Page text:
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Oregon LLC Operating Agreement

An Oregon operating agreement is the legal document that establishes the rules, processes, and management structure for an LLC. It serves as a binding contract between your members that determines many important processes for your LLC, including voting procedures, the distribution of profits and losses, membership interest, and dissolution, should it ever come to that.

Unlike the Oregon Articles of Organization, you don’t need to file your operating agreement with the Secretary of State. But the operating agreement is one of your LLC’s most important documents, and it’s worth putting the time and effort into crafting a good one. Since we know this is no simple task, Northwest offers a range of free, attorney-drafted operating agreement templates that are customized for Oregon LLCs.

Why should an Oregon LLC have an operating agreement?

An Oregon LLC should have an operating agreement because a company cannot act for itself. In order to operate, LLCs require real humans (and other entities) to carry out company operations.

OR Rev Stat §63.057 (2019) states that an operating agreement (“if any”) can be oral or in writing. However, just like you wouldn’t build a house and skip laying the foundation, you shouldn’t build an LLC and skip writing the operating agreement. Here’s why.

1. Your operating agreement proves you own your LLC.

Oregon gives you the option of not listing all your members’ names on the Articles of Organization. Taking advantage of this will help you protect your privacy, but it could also make it difficult to prove to a bank, landlord, or potential investor that you actually own your LLC. With an operating agreement that lists all your members’ names and addresses, you can prove your ownership when you need to.

2. An operating agreement can help reinforce your limited liability status.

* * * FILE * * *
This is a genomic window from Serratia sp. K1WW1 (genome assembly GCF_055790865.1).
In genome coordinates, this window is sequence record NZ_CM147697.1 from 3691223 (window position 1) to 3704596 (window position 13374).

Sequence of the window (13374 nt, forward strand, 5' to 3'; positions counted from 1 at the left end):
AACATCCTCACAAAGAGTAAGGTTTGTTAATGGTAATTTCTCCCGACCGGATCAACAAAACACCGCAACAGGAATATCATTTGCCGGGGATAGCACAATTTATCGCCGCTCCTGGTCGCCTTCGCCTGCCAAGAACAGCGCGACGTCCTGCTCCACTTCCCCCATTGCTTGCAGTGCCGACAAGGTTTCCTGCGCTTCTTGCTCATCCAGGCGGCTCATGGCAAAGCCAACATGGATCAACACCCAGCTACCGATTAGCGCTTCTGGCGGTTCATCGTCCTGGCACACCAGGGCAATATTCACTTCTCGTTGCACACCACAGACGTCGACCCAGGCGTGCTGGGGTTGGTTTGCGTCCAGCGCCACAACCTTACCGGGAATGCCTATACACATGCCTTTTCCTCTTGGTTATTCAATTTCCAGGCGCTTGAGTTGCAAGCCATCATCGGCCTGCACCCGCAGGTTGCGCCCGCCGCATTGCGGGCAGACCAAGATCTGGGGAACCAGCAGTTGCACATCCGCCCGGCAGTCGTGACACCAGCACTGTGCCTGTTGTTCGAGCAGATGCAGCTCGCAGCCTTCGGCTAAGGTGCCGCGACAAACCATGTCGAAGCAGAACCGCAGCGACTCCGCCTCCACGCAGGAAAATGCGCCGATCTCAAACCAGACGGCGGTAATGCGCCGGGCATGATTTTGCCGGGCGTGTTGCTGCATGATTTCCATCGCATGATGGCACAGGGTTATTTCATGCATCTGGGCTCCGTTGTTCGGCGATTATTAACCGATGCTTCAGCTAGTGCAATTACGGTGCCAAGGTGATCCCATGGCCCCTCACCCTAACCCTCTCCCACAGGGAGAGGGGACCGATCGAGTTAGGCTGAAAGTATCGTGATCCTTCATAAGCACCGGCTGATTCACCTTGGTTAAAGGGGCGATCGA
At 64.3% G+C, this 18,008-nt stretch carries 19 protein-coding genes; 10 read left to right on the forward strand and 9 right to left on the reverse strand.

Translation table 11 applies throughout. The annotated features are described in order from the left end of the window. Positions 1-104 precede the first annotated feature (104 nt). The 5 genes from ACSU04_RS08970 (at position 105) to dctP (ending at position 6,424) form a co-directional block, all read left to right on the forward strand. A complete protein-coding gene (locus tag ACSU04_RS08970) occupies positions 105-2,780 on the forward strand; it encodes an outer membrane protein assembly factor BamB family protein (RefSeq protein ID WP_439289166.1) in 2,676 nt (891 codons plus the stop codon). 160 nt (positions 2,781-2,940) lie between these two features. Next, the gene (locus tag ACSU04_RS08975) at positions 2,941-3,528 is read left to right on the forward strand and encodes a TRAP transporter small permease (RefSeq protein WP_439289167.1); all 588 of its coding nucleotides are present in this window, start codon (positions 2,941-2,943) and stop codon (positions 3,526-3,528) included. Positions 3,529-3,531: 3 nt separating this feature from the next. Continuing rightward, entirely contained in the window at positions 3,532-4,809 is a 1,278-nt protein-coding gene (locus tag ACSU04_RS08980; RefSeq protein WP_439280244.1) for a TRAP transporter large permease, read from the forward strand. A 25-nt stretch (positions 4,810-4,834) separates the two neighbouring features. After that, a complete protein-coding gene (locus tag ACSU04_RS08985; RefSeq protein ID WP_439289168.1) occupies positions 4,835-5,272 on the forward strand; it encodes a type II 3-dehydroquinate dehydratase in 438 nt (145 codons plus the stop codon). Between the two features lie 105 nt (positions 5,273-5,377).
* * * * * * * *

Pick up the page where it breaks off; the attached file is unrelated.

In order to maintain limited liability status, an LLC must be able to demonstrate that it is a separate legal entity from its owners. This is why LLC owners follow formalities like managing their business finances in a separate business bank account. This is also why it helps to have a written operating agreement that documents the rules and procedures your LLC follows. If your LLC is ever taken to court, a written operating agreement is a legally binding document you can use to support your case. A verbal operating agreement is difficult to prove, so it has less power.

3. An operating agreement can settle disputes between members.

There may come a time when your members can’t agree on an important matter. That’s when it helps to consult your operating agreement, which covers how you will proceed in a range of situations.

4. An operating agreement can override Oregon’s default laws.

An operating agreement gives you more control over how your LLC functions. If you don’t adopt an operating agreement, your LLC will be governed by Oregon’s default LLC laws. Your operating agreement lets you override these default laws and run your LLC in the way that works best for you.

Oregon Case Law

We asked our lawyers for an example of how an operating agreement can make or break your LLC. Here’s what they said.*